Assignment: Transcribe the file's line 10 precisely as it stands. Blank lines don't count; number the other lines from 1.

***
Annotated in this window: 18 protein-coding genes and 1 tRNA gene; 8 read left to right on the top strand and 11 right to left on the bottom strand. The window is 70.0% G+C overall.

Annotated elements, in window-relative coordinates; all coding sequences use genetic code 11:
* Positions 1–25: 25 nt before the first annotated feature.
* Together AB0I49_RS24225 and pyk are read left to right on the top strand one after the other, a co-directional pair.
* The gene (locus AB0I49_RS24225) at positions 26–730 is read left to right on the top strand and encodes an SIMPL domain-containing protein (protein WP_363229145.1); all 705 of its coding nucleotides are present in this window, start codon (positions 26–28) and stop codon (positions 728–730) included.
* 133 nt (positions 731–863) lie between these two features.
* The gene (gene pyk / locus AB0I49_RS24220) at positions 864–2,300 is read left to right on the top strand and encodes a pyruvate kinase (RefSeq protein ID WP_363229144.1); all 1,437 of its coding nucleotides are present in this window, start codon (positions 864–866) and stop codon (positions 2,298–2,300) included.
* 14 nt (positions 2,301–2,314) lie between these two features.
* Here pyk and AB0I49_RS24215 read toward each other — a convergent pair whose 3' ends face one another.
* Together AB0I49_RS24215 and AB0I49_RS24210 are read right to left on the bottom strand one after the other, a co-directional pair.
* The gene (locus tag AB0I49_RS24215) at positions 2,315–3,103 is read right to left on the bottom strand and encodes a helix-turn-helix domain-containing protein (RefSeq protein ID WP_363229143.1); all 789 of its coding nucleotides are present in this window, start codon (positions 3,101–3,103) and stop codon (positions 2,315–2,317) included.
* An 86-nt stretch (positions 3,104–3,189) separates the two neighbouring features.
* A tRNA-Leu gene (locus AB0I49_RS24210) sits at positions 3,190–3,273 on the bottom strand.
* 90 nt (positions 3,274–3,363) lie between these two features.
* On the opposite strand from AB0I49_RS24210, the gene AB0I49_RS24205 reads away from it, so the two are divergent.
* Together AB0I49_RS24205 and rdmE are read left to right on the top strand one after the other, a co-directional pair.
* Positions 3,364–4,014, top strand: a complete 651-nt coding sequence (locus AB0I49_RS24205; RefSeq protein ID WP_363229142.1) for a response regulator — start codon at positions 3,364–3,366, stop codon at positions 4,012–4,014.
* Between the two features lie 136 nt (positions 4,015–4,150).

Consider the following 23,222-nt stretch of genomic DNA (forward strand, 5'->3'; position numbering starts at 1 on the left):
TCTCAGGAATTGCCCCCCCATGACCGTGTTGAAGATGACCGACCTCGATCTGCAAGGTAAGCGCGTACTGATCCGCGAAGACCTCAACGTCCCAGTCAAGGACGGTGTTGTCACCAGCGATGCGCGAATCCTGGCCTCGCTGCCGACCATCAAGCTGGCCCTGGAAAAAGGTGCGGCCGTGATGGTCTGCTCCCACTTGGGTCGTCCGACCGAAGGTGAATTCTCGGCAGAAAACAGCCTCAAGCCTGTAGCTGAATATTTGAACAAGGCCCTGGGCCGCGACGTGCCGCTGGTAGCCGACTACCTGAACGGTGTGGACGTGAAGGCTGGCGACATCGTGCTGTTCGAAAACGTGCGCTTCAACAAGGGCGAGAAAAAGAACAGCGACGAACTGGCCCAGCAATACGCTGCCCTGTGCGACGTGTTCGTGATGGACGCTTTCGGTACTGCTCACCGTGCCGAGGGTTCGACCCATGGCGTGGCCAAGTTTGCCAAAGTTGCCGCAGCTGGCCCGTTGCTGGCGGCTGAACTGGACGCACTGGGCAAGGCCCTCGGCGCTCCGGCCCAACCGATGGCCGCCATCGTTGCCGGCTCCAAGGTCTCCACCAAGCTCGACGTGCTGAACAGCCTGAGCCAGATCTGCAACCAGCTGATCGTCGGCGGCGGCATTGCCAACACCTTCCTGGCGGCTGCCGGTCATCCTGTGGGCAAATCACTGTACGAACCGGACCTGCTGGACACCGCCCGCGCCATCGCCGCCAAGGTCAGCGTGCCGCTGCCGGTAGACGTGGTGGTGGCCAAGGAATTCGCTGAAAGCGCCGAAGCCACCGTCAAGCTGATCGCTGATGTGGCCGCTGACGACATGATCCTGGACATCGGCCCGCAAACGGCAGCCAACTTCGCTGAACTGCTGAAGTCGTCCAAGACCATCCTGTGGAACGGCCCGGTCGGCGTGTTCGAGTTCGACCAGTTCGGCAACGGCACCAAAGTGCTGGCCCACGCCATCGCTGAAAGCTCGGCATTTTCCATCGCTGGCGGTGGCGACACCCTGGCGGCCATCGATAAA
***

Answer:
* Together AB0I49_RS24215 and AB0I49_RS24210 are read right to left on the bottom strand one after the other, a co-directional pair.